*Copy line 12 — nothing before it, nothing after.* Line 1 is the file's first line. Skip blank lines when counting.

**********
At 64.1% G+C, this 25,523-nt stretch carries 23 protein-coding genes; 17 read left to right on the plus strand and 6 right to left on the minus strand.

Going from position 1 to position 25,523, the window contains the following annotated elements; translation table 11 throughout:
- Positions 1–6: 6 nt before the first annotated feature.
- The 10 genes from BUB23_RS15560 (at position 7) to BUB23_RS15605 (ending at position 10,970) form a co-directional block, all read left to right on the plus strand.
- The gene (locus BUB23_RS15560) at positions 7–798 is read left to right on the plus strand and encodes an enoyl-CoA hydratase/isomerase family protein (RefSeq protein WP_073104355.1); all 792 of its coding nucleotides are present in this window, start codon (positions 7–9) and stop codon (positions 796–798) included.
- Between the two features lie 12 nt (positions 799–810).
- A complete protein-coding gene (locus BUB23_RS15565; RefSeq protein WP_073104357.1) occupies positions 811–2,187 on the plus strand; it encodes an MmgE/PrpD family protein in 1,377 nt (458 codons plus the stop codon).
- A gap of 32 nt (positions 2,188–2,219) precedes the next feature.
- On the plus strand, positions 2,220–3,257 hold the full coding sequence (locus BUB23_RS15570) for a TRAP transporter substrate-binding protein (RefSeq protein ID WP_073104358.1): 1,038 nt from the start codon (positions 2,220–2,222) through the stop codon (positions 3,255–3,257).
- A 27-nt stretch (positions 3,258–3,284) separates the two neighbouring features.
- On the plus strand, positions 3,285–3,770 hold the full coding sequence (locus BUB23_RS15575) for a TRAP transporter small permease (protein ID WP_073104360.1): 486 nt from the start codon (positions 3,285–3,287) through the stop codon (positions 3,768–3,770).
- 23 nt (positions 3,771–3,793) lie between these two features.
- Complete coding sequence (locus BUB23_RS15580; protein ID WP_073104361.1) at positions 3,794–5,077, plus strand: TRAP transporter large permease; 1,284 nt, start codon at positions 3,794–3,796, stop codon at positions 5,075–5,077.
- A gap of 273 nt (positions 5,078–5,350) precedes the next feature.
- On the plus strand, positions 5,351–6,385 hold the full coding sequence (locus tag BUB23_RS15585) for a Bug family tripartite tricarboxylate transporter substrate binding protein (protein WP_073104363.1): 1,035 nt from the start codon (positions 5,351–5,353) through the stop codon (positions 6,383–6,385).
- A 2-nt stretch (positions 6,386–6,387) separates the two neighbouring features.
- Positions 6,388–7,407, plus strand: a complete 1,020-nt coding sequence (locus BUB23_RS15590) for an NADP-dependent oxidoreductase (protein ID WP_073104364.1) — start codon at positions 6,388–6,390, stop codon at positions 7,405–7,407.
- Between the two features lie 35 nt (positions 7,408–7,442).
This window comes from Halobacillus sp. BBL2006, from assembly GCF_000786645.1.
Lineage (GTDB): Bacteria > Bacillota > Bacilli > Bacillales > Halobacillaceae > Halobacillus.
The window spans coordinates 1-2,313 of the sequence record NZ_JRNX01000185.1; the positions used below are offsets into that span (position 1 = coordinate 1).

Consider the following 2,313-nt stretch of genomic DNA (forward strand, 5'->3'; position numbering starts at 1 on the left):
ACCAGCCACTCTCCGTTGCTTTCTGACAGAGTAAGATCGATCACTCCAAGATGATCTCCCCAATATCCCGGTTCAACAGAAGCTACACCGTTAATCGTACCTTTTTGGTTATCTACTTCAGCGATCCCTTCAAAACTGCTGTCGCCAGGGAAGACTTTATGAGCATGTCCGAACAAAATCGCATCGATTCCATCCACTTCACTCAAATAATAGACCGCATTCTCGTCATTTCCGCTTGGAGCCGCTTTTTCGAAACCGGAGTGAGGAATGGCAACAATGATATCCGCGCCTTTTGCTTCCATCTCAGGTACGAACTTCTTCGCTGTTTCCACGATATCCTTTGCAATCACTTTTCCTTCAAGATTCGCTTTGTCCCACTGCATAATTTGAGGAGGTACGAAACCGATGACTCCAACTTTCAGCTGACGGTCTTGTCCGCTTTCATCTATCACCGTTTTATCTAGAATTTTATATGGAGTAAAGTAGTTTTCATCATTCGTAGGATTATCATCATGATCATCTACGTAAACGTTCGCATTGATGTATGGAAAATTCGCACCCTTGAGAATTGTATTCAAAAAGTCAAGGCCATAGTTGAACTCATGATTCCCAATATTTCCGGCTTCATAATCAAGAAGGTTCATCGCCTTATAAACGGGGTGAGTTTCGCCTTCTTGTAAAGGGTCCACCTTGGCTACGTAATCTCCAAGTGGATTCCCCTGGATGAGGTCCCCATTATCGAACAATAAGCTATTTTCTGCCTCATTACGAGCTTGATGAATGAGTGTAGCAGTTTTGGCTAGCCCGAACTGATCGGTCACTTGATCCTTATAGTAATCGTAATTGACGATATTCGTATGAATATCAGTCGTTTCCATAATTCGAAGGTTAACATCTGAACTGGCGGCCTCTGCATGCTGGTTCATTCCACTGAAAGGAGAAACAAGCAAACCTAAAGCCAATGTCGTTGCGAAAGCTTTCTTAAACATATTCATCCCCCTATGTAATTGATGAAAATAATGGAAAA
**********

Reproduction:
- 23 nt (positions 3,771–3,793) lie between these two features.